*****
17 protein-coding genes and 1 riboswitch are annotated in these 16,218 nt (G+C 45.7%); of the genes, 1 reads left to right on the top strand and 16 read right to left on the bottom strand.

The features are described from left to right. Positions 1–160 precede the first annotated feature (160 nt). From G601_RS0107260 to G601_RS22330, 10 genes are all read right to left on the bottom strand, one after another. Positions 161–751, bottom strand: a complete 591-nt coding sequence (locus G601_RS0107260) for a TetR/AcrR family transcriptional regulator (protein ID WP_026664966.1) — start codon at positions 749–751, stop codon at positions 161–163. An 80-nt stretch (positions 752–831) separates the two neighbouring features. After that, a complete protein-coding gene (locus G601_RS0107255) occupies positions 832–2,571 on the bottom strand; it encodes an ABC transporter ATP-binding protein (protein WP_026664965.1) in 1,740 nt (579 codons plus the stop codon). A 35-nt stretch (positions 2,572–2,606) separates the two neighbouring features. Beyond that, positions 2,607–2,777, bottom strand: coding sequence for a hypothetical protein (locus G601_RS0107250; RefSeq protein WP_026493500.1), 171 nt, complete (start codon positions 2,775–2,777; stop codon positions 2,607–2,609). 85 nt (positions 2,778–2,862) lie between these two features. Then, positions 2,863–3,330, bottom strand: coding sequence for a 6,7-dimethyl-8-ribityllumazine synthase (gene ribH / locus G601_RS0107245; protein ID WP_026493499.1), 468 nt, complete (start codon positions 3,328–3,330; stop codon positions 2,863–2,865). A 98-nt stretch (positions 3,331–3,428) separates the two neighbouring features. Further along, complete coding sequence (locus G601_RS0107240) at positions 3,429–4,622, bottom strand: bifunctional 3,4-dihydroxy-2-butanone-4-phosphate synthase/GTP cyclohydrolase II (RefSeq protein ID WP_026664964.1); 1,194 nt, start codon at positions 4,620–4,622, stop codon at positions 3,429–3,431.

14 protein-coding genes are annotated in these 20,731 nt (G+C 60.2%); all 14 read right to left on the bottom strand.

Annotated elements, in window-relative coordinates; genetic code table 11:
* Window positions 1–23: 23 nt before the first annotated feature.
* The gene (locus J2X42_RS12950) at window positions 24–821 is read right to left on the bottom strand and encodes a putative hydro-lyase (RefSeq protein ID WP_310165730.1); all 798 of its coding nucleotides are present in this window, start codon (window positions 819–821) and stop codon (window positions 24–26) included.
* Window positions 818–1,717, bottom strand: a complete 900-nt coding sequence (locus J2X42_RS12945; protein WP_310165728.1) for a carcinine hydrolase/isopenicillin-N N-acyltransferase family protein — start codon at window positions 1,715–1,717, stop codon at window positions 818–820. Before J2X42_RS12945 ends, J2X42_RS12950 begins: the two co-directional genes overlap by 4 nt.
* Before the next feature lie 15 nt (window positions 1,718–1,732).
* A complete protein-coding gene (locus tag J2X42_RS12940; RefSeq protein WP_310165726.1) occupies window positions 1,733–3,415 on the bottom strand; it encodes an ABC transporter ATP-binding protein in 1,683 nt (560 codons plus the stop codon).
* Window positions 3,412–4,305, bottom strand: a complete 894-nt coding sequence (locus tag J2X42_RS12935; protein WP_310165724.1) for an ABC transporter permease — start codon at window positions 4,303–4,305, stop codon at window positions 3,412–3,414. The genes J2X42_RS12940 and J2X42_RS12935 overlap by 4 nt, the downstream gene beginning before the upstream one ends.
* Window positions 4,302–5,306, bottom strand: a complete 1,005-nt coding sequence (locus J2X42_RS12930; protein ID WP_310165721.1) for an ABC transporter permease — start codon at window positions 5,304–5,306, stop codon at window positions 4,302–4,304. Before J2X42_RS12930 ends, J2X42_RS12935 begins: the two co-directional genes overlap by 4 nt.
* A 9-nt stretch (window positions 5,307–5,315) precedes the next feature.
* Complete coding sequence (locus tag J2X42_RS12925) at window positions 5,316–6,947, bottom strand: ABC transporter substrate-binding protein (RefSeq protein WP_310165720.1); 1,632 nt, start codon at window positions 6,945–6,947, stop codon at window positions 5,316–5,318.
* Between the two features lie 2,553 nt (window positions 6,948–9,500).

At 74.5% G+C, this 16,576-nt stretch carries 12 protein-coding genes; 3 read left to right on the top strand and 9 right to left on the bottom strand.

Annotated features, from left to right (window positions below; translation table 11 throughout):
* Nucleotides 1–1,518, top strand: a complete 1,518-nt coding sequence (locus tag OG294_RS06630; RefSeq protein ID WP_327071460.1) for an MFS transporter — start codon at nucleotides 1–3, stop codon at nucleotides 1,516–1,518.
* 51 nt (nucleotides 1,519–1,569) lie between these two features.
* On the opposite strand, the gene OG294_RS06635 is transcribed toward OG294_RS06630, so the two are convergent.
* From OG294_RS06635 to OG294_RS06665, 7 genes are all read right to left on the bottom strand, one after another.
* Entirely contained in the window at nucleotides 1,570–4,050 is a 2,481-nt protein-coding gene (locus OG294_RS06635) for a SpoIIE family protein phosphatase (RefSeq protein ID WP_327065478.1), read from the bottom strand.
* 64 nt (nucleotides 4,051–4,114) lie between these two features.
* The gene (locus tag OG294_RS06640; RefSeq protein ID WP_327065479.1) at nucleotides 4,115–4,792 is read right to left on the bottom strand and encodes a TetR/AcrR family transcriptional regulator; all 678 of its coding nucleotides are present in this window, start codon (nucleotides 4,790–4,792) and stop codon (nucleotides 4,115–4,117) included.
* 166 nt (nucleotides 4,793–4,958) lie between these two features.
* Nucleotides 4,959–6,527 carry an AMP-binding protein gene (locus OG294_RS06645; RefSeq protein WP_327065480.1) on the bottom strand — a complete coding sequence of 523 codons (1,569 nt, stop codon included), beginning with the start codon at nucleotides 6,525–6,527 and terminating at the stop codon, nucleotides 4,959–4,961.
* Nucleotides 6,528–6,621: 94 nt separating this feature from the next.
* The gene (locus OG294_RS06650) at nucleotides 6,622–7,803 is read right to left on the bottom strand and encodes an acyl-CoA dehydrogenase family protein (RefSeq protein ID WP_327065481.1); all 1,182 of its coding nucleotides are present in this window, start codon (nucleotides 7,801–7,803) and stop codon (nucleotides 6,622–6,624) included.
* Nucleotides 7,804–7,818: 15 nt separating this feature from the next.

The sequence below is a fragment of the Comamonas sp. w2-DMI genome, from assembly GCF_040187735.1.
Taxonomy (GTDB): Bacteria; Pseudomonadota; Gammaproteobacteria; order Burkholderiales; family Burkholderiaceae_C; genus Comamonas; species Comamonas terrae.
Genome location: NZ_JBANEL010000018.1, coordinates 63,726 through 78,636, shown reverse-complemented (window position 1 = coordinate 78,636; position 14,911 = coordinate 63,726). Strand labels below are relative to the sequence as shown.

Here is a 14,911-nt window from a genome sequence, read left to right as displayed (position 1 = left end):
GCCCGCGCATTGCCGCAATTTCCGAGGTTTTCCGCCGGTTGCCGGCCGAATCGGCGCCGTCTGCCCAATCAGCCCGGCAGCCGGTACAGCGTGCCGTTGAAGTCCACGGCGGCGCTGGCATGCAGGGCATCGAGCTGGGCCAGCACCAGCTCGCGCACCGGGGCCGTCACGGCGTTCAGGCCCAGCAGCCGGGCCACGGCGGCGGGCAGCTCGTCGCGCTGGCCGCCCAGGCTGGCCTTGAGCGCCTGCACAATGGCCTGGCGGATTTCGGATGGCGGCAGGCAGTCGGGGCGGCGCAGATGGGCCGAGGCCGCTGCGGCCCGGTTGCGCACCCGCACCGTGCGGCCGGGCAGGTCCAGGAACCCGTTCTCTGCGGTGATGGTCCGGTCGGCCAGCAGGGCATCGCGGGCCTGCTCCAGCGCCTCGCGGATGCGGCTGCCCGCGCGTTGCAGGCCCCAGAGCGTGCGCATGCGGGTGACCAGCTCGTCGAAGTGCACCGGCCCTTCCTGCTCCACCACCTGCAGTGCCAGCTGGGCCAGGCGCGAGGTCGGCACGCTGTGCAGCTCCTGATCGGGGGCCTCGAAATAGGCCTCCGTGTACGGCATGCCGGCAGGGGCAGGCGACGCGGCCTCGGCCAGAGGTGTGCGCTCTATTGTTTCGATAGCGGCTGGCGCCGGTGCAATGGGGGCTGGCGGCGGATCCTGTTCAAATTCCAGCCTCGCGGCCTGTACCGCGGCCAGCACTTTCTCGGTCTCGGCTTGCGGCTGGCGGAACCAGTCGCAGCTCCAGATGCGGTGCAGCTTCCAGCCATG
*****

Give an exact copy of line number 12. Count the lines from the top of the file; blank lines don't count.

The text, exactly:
* A 9-nt stretch (window positions 5,307–5,315) precedes the next feature.